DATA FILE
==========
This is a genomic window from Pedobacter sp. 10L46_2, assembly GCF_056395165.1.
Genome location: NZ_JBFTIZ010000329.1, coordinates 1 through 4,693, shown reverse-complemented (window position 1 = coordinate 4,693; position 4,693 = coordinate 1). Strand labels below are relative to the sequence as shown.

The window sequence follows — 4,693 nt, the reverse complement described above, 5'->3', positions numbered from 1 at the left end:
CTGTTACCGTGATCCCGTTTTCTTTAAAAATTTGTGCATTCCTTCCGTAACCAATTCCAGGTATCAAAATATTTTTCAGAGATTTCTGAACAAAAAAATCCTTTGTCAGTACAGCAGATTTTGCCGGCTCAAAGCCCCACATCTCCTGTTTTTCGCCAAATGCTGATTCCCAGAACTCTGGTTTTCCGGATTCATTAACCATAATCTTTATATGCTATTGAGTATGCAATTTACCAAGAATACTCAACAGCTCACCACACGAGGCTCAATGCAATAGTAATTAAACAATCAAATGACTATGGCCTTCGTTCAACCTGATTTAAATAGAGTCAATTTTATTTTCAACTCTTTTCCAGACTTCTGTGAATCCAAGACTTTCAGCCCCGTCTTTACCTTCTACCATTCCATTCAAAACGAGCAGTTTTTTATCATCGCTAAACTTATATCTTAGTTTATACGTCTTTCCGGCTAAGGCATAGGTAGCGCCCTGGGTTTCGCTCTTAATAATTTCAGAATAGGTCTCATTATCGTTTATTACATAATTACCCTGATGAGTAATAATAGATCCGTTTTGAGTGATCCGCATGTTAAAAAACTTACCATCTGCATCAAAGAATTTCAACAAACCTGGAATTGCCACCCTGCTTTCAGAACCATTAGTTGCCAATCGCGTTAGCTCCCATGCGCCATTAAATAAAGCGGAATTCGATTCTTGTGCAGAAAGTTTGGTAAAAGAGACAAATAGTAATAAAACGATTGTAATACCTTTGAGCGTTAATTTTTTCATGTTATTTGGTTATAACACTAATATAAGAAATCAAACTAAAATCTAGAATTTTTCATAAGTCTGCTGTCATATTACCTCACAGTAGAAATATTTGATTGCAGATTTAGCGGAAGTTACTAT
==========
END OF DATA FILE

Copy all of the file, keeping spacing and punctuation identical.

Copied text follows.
This is a genomic window from Pedobacter sp. 10L46_2, assembly GCF_056395165.1.
Genome location: NZ_JBFTIZ010000329.1, coordinates 1 through 4,693, shown reverse-complemented (window position 1 = coordinate 4,693; position 4,693 = coordinate 1). Strand labels below are relative to the sequence as shown.

The window sequence follows — 4,693 nt, the reverse complement described above, 5'->3', positions numbered from 1 at the left end:
CTGTTACCGTGATCCCGTTTTCTTTAAAAATTTGTGCATTCCTTCCGTAACCAATTCCAGGTATCAAAATATTTTTCAGAGATTTCTGAACAAAAAAATCCTTTGTCAGTACAGCAGATTTTGCCGGCTCAAAGCCCCACATCTCCTGTTTTTCGCCAAATGCTGATTCCCAGAACTCTGGTTTTCCGGATTCATTAACCATAATCTTTATATGCTATTGAGTATGCAATTTACCAAGAATACTCAACAGCTCACCACACGAGGCTCAATGCAATAGTAATTAAACAATCAAATGACTATGGCCTTCGTTCAACCTGATTTAAATAGAGTCAATTTTATTTTCAACTCTTTTCCAGACTTCTGTGAATCCAAGACTTTCAGCCCCGTCTTTACCTTCTACCATTCCATTCAAAACGAGCAGTTTTTTATCATCGCTAAACTTATATCTTAGTTTATACGTCTTTCCGGCTAAGGCATAGGTAGCGCCCTGGGTTTCGCTCTTAATAATTTCAGAATAGGTCTCATTATCGTTTATTACATAATTACCCTGATGAGTAATAATAGATCCGTTTTGAGTGATCCGCATGTTAAAAAACTTACCATCTGCATCAAAGAATTTCAACAAACCTGGAATTGCCACCCTGCTTTCAGAACCATTAGTTGCCAATCGCGTTAGCTCCCATGCGCCATTAAATAAAGCGGAATTCGATTCTTGTGCAGAAAGTTTGGTAAAAGAGACAAATAGTAATAAAACGATTGTAATACCTTTGAGCGTTAATTTTTTCATGTTATTTGGTTATAACACTAATATAAGAAATCAAACTAAAATCTAGAATTTTTCATAAGTCTGCTGTCATATTACCTCACAGTAGAAATATTTGATTGCAGATTTAGCGGAAGTTACTAT